Readers of the earlier volumes will not be disappointed - the fast cars, the women, the money worries, the political gossip and insight are all here. And yet this is, perhaps, a more intimate and revealing volume. Clark's relationship with God and his sense of his own mortality (and Clark did not until the very end realise how little time he had) are much more evident. Indeed it is as if Clark was consciously bringing the reader more into his confidence. The entries for the summer of 1999 when Clark's illness is finally diagnosed, are genuinely moving and, when Clark is too ill to continue, Jane Clark provides her own diary of the final few weeks of his life.
Whatever may be remembered of Clark the historian and Clark the politician, Clark the diarist has provided an unforgettable contribution to our literature.
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Format: Paperback
The third volume of Alan Clark's Diaries are as compelling as the previous two volumes and are the equal of, if not superior to, the original volume published in 1993. In and Out of the Wilderness covers the period from 1991, when the initial volume finished, up to his death in 1999, with the final pages comprising Jane Clark's account of the illness that killed him.

The volume features much of the political intrigue that was present in Diaries: In Power - Clark details his final days in government before the 1992 general election, the fall-out surrounding publication of the volume of Diaries and the Scott Inquiry into Arms to Iraq following the collapse of the Matrix Churchill trial. Even better, we are treated to the machinations of life in the Commons after the 1997 general election, at which he had been elected as MP for Kensington & Chelsea. He frequently despairs of William Hague's leadership, and enjoys calculating how he himself could become Leader of the Opposition. What is interesting with hindsight is his firm belief that the Tories failed to make ground by not being right-wing enough, when the accepted wisdom is that it was a retreat to the right that made the Conservative party unelectable. Indeed, this is a debate that continues to this day within the party, especially following Cameron's failure to win an outright majority in 2010.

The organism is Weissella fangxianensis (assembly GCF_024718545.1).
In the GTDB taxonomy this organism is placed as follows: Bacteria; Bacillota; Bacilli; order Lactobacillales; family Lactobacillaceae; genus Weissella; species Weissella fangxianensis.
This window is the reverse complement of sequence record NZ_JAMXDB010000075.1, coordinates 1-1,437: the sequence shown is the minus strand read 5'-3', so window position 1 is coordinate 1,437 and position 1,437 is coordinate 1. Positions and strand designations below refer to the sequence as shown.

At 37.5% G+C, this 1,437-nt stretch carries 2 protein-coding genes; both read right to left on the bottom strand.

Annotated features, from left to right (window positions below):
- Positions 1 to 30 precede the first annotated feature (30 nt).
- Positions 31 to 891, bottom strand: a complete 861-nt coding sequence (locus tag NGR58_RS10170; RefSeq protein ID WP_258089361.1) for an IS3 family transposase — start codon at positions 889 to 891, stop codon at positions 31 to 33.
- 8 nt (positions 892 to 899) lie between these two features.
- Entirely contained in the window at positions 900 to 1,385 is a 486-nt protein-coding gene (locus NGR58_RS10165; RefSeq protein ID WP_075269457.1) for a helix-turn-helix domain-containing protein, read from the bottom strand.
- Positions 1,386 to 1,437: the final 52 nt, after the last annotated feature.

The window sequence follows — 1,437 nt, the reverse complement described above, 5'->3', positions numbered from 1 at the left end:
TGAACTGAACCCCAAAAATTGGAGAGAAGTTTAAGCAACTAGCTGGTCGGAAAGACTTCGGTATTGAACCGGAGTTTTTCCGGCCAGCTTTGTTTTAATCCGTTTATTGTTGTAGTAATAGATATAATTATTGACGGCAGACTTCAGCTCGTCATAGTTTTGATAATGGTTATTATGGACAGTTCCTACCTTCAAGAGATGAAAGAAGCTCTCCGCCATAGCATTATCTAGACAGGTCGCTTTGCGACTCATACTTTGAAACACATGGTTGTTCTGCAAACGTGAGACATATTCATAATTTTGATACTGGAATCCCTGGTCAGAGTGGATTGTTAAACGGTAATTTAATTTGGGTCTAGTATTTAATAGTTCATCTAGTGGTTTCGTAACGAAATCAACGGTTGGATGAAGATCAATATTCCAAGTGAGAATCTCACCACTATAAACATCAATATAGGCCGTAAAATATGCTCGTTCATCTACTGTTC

We also receive insight into his turbulent personal life - the book starts with him enjoying an intense affair that leaves him contemplating leaving his wife, but as he renews his love for her we are treated to (possibly too much) information about his sex life, and the usual slew of indiscretions.
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Format: Hardcover
During the Matrix-Churchill trial of the early 1990s, Alan Clark avoided perjuring himself under cross-examination by defence Counsel by confessing that - while Minister for Defence Procurement in a previous government - certain of his parliamentary answers regarding machine exports to Iraq had been "economical with the actualité". This last volume of Clark's diaries gives some account of that sordid episode, along with Clark's general thoughts and travails during his period out of Parliament, that is, 'in the wilderness'.

Clark quickly regrets leaving Parliament in 1992. His decision to stand-down as an MP was strange (most MPs will fight an election even if they fear losing their seat) and I find his explanation pretty lame and unconvincing. I cannot help but wonder whether in giving up his seat Clark was being prescient about Matrix-Churchill and feared that he might suffer even greater consequences if he was still sitting in Parliament. I suspect that the whole truth about that episode, and its consequences for the UK government's later policy towards Iraq, has not been fully-revealed, but for Clark the consequence was the diminishing of his political career. Clark enjoyed his French bon mots, so he may in this regard appreciate Zola's aphorism, which began: Si vous taire la vérité...but you could say this odd turn of Clark's life was testament to a saying liked and well-used by Clark and taken from Brooks's Club: ACHAB, or Anything Can Happen At Backgammon.

One of the redeeming features of the Alan Clark in these diaries is his loyalty to a kind of truth. There is public truth and then there is private truth.